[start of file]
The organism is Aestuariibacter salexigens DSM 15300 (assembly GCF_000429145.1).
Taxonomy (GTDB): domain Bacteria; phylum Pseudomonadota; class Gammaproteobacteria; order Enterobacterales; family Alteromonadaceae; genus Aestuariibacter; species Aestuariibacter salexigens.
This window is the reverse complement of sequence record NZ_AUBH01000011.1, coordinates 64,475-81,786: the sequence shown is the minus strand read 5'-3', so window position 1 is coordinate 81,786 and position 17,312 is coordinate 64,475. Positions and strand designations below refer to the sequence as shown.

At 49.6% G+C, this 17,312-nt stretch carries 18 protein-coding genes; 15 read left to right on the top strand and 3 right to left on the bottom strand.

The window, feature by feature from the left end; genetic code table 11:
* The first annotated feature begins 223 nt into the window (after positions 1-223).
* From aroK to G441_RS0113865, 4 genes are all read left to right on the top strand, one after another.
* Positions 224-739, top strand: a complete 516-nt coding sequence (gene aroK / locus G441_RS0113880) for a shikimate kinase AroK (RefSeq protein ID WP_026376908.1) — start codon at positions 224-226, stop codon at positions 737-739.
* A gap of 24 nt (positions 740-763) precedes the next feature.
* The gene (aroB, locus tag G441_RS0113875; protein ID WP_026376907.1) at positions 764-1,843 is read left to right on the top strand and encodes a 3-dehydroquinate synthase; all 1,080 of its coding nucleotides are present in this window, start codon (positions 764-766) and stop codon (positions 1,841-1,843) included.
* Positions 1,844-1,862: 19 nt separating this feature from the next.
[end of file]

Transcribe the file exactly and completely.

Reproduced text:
The organism is Aestuariibacter salexigens DSM 15300 (assembly GCF_000429145.1).
Taxonomy (GTDB): domain Bacteria; phylum Pseudomonadota; class Gammaproteobacteria; order Enterobacterales; family Alteromonadaceae; genus Aestuariibacter; species Aestuariibacter salexigens.
This window is the reverse complement of sequence record NZ_AUBH01000011.1, coordinates 64,475-81,786: the sequence shown is the minus strand read 5'-3', so window position 1 is coordinate 81,786 and position 17,312 is coordinate 64,475. Positions and strand designations below refer to the sequence as shown.

At 49.6% G+C, this 17,312-nt stretch carries 18 protein-coding genes; 15 read left to right on the top strand and 3 right to left on the bottom strand.

The window, feature by feature from the left end; genetic code table 11:
* The first annotated feature begins 223 nt into the window (after positions 1-223).
* From aroK to G441_RS0113865, 4 genes are all read left to right on the top strand, one after another.
* Positions 224-739, top strand: a complete 516-nt coding sequence (gene aroK / locus G441_RS0113880) for a shikimate kinase AroK (RefSeq protein ID WP_026376908.1) — start codon at positions 224-226, stop codon at positions 737-739.
* A gap of 24 nt (positions 740-763) precedes the next feature.
* The gene (aroB, locus tag G441_RS0113875; protein ID WP_026376907.1) at positions 764-1,843 is read left to right on the top strand and encodes a 3-dehydroquinate synthase; all 1,080 of its coding nucleotides are present in this window, start codon (positions 764-766) and stop codon (positions 1,841-1,843) included.
* Positions 1,844-1,862: 19 nt separating this feature from the next.